Norfolk

South Norfolk business booming, says Experian research

Kayaking on river (Copyright: Tootega)
Image caption Despite only having five employees, Tootega's sit-on kayaks have been shipped around the world

New research has shown a rural part of Norfolk has one of the fastest growing rates of new business in the country.

Figures released by Experian show that south Norfolk, known for its quaint market towns and rolling countryside, has rapidly become a hot-bed for new ventures, reporting 402 new companies since 2010.

The area is now rated the 10th most popular region in the country to set up a business.

The internationally-renowned Hethel Engineering Centre and Norwich Research Park may come to mind, but their new enterprises do not distort the figures.

Between them, these specialist centres of industry only account for 22 new companies out of the 402. So where are the others, and what do they do?

"In Norfolk we still make boats, we still make lots of chemical products and we still make an awful lot of food," said David Dukes, economic development manager at Norfolk County Council.

'Lot of activity'

"We make a lot of engineering products and fabrications for the offshore industry - and they've done particularly well.

"We make lots of chocolate, we make waterproof gloves and socks in King's Lynn, ball bearings - you name it, there's an awful lot of activity."

Norfolk's manufacturing industry as a whole appears to have bucked the national trend.

In January it was announced by the Office of National Statistics thatmore manufacturing jobs had been created in Norfolk during the downturnthan anywhere else in the country - about 4,500 since 2006.

"[In Norfolk] we don't have that many very large manufacturing businesses that are often very vulnerable, so one of those going can make a big impact on the figures," said Mr Dukes.

"We've got a nice spread of relatively small to medium-sized enterprises that are just quietly getting on doing what they do."

In south Norfolk, a new company has given the county's traditional boat building industry a new lease of life by spotting a gap in the market that is paying dividends.

Tootega, set up by local men James Dennis and Steve Giles, began making leisure and fishing kayaks 18 months ago.

The pair have since shipped their boats to the US, Australia, Germany, Ireland and Greece.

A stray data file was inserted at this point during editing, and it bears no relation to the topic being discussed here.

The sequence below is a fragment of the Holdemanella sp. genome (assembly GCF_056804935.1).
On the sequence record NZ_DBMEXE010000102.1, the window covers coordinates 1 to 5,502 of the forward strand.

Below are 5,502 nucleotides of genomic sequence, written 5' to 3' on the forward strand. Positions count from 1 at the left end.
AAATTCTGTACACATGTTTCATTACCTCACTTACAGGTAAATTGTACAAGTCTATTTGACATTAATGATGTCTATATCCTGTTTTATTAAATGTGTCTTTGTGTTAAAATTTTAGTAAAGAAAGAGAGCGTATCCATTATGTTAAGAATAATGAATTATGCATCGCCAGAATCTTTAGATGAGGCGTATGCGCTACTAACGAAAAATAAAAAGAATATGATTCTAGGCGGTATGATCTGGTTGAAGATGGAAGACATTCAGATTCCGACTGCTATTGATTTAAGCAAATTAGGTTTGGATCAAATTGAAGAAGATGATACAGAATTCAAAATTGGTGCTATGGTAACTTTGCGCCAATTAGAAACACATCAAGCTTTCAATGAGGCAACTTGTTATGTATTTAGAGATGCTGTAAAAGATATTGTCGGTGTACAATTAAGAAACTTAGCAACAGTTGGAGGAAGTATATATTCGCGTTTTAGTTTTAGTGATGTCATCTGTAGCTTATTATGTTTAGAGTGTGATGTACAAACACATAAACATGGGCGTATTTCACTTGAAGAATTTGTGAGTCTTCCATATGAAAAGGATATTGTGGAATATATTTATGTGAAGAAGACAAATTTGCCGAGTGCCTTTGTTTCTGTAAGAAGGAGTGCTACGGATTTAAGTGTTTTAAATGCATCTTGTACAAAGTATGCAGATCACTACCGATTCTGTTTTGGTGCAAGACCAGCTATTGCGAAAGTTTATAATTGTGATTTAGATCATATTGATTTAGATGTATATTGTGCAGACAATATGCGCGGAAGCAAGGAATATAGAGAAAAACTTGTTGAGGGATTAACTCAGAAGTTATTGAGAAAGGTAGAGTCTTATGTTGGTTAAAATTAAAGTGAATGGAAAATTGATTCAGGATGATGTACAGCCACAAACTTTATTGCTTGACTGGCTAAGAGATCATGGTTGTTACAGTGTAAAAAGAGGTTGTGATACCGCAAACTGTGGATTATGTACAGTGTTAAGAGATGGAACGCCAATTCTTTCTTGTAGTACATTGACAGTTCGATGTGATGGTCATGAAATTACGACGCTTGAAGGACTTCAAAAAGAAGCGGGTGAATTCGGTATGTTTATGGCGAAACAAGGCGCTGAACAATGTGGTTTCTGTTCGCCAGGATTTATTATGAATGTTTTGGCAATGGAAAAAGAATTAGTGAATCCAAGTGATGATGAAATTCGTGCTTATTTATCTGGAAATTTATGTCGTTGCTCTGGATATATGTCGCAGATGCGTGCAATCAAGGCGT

"It's a sit-on-top kayak. By that what we mean is you sit on top of it rather than slide inside," said Mr Giles, who along with Mr Dennis has been a competitive kayaker for a decade.

"It is much more accessible to people and removes all the worries of going offshore, capsizing and sinking, because if you capsize it, you just flip it over and climb back on.

"We started designing boats because we couldn't get competition boats to do what we wanted to do. Ultimately we moved into launching our own brand."

Since it began, sales of Tootega's kayaks have tripled, meaning the diggers are out at their Attleborough base creating a factory extension. The sixth and seventh employees are about to clock-on for work in the next few weeks.

'Made locally'

In the village of Little Melton, south west of Norwich, in less than a year the Little Melton Gourmet Yoghurt company has put its products on shelves at Harrods, Fulham Football Club, and Co-Op and Tesco stores throughout the east of England.

"We came to Norfolk at the end of May. Since then our sales have increased month-on-month," said Cara Collins, who married her company co-director Mark three weeks ago.

Image caption Cara Collins has seen Little Melton Gourmet Yoghurt stocked around the country

"We came over from a company in New Zealand to see if the products would be popular in the UK. The east of England and Norfolk seemed to have the best of what we were looking for."

Mrs Collins said people in Britain respond well to foods that use local ingredients and are made on their own doorstep.

"Consumers are becoming more food-savvy and love things that are 100% natural and made locally. People will travel miles to buy them," she said.

"The main issue we have is distribution. We have found it hard to find companies that are willing to come in and out of East Anglia, but we manage."

Despite the issues that rural areas have sustaining a business infrastructure linked to limited transport routes and slow broadband speeds, David Dukes believes new businesses are going to continue to spring up in south Norfolk.

"I can't believe south Norfolk is going to go backwards and will continue its trend," he said.

"Europe is in the doldrums, but the world is not in a recession. There are huge opportunities in the Far East, including China and India, but also in countries such as Turkey.

"In Norfolk we are blessed with diverse sectors and many companies are leading the way in their fields."

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